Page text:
I’ll be honest: When I first went out to agents with None of the Above, part of me worried that traditional publishing wouldn’t touch a project with an intersex main character. For one, it was impossible to write about intersex without talking about testicles and vaginas, and who wanted that? I mean, the word itself had the letters s-e-x in them, so goodbye, sales from people who wanted clean teen.
Even more worrisome to me was just how much ignorance there was surrounding the entire topic, and how many myths there were out there about intersex bodies. True story: One of my first beta readers was really stressed out while reading an early draft of NOTA’s first chapter. She kept on waiting for my main character to pull out her penis during the sex scene (N.B.: most intersex people do not have both a penis and a vagina).
I won’t lie. Sometimes talking about my book to prospective readers feels like pushing a stalled car up a hill. I was told point blank by one of my publisher’s sales representatives that my book was a “tough sell.” Later on, they clarified that it didn’t mean that book buyers weren’t picking up the book – in fact, indie bookstores have been crucial to NOTA’s relative success, and we wouldn’t be on a fifth printing if it weren’t for them. Rather, there was an activation energy of sorts when you told someone about the book, both because it required background info and explanation, and because transphobia—indeed, the phobia of any body that is different from the dominant paradigm—exists.
Times, of course, are a-changing, and the wheel of progress continues to turn. Largely because of the tireless work of organizations like interACT Advocates: Advocates for Intersex Youth, and OII (Organization Intersex International), intersex visibility increases every day. In the two years since None of the Above was published, these organizations have operated on shoestring budgets to increase intersex awareness. These are just some of the highlights of two years of intersex advocacy:
- May 2016: Four intersex advocates, including myself, presented at the 2016 Society of Pediatric Urology meeting. As a result of the meeting, at least two surgeons postponed surgeries they had already scheduled on intersex children.
- November 2016: A federal judge ruled in favor of Dana Zzyym, an intersex veteran, who is seeking a passport that reflects a gender other than “male” or “female”
- December 2016: The UN Committee on Torture formally requested that the US provide information on the number of sex assignment surgeries performed on intersex children.
- January 2017: The State of New York issued the nation’s first ever intersex birth certificate to Sara Kelly Keenan, who is now 55.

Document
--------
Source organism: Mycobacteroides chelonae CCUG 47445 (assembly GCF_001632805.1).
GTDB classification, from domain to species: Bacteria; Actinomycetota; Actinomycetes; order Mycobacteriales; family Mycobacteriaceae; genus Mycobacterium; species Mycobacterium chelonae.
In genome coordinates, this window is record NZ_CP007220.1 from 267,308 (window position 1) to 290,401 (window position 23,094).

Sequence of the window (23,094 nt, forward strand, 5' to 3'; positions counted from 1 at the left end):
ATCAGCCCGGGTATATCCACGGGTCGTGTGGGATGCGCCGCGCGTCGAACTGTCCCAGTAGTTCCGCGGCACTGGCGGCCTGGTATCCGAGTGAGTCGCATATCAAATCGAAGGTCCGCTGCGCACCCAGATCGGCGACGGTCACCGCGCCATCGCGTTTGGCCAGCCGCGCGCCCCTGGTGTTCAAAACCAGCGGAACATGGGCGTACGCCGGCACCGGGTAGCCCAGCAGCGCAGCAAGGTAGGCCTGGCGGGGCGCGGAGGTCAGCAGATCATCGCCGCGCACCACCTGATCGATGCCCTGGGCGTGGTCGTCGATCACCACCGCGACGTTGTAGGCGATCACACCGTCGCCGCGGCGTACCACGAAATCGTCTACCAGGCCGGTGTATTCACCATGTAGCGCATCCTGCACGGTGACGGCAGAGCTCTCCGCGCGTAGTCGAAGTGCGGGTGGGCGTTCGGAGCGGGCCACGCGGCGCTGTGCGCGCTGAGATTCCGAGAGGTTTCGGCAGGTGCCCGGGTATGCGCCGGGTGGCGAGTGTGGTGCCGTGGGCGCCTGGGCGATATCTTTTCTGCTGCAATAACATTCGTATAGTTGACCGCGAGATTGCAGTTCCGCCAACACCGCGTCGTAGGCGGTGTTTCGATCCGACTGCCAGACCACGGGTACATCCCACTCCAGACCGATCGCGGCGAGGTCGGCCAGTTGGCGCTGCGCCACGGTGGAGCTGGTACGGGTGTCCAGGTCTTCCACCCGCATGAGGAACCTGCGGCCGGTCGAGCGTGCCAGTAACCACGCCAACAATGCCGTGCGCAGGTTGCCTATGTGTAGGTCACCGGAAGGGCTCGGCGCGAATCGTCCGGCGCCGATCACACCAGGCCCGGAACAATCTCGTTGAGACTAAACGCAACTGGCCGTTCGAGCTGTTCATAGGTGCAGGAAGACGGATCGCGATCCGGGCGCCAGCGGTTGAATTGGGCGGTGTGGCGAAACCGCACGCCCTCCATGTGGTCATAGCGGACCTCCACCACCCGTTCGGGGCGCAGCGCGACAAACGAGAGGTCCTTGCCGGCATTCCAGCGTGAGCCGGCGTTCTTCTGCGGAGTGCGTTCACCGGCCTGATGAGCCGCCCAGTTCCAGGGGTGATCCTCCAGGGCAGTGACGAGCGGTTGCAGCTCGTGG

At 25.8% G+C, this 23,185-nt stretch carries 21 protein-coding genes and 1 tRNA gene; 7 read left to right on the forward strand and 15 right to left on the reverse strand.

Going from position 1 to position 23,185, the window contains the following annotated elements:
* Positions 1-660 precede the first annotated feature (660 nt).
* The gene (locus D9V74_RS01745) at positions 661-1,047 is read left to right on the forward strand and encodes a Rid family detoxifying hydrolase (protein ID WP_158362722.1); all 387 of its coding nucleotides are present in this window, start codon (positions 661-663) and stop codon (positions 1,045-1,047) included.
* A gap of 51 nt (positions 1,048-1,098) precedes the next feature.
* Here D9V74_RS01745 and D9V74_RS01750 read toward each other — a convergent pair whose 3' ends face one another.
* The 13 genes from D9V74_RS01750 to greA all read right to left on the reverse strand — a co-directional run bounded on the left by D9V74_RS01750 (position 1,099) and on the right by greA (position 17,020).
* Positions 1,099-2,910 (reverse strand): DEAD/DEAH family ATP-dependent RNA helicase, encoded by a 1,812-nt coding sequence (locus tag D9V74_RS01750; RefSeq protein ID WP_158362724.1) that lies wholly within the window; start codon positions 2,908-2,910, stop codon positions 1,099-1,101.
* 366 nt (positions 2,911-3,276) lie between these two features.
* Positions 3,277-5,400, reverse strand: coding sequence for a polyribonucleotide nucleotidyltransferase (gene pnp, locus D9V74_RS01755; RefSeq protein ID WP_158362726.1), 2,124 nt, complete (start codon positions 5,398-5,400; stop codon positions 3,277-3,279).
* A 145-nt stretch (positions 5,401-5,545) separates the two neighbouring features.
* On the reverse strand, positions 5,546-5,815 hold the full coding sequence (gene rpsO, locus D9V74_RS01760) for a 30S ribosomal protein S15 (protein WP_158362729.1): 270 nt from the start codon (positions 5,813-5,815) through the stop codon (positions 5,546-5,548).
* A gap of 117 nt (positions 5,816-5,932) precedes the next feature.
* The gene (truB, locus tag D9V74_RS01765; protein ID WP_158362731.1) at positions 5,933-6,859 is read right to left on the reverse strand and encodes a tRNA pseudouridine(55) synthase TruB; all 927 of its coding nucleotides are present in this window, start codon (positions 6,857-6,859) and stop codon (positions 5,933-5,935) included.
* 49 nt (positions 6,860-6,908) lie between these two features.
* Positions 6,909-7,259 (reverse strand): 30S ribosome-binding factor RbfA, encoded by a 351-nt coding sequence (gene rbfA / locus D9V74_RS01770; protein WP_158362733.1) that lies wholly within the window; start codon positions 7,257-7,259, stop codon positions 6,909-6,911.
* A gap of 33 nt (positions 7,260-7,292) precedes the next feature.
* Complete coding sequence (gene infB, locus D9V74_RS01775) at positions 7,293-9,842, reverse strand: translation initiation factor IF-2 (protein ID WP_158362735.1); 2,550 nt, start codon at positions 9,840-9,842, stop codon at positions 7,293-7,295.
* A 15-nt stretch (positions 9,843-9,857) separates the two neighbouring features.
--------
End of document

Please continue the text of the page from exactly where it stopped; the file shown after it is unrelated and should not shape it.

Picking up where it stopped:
- January 2017: Supermodel Hanne Gaby Odiele came out as intersex in USA Today, with coverage in Vogue, the NYT, Washington Post and others.
- March 2017: interACT filed an amicus brief to the US Supreme Court, explaining why transphobic bathroom policies hurt not only transgender students but those born with intersex traits as well.
Despite all these advances, there is work to be done.
- The nation’s been talking about bathrooms for a while now, and even though the infamous HB2 “bathroom law” was recently repealed, the compromise that led to its reversal also bans any additional nondiscrimination laws until 2020.
- Emboldened by the recent presidential election, hate groups are thriving, including anti-transgender groups such as the one behind the so-called “Free Speech Bus” that is making a tour across the US. By creating a false equivalency between chromosomal sex and gender identity, the bus erases the existence of intersex people. The irony, of course, is that biology doesn’t justify bigotry—its diversity should promote tolerance.
This last election galvanized a lot of people to put their money where their mouths are. Organizations like Planned Parenthood and the Southern Poverty Law Center saw record-breaking donation levels. With upcoming budget cuts, it’s likely that things will be tighter for a lot of organizations. I will say this, though: interACT Advocates does more with less than most non-profits.
So when I say that 100% of the April royalties to None of the Above will go to interACT, know that if you buy a copy of the shiny new paperback—whether it be for yourself, a dear friend, or your local library—it will benefit an organization that is dedicated to shedding light on one of the human rights issues of our time.